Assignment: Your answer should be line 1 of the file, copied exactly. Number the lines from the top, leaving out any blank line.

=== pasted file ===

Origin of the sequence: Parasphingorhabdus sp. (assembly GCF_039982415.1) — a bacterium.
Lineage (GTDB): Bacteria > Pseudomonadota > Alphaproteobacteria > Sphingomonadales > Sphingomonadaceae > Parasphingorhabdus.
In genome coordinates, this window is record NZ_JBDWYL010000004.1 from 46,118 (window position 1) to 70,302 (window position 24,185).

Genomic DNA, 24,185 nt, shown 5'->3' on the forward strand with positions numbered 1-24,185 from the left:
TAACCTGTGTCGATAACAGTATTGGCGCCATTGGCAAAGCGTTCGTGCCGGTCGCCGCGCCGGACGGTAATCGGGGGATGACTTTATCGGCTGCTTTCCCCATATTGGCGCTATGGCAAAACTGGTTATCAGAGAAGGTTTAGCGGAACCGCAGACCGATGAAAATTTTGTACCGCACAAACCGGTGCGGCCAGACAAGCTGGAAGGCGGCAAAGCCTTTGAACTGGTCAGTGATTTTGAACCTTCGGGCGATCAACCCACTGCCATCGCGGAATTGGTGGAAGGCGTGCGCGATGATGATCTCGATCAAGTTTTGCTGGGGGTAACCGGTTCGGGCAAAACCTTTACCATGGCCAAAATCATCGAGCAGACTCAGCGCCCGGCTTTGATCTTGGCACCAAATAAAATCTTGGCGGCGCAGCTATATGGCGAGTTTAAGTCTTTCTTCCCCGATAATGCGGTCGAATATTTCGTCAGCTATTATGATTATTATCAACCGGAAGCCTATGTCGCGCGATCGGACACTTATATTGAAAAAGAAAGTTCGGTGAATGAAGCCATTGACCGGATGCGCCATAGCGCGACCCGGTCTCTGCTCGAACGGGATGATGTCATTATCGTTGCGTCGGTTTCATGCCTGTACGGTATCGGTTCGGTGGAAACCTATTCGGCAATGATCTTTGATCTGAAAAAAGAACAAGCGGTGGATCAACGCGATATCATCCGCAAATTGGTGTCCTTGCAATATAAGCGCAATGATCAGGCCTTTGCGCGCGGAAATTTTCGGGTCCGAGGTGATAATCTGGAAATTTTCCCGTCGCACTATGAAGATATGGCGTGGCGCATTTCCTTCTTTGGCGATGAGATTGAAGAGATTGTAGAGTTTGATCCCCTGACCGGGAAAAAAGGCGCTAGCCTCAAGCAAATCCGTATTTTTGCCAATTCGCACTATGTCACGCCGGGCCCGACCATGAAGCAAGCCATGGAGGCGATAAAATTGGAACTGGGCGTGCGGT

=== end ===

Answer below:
Origin of the sequence: Parasphingorhabdus sp. (assembly GCF_039982415.1) — a bacterium.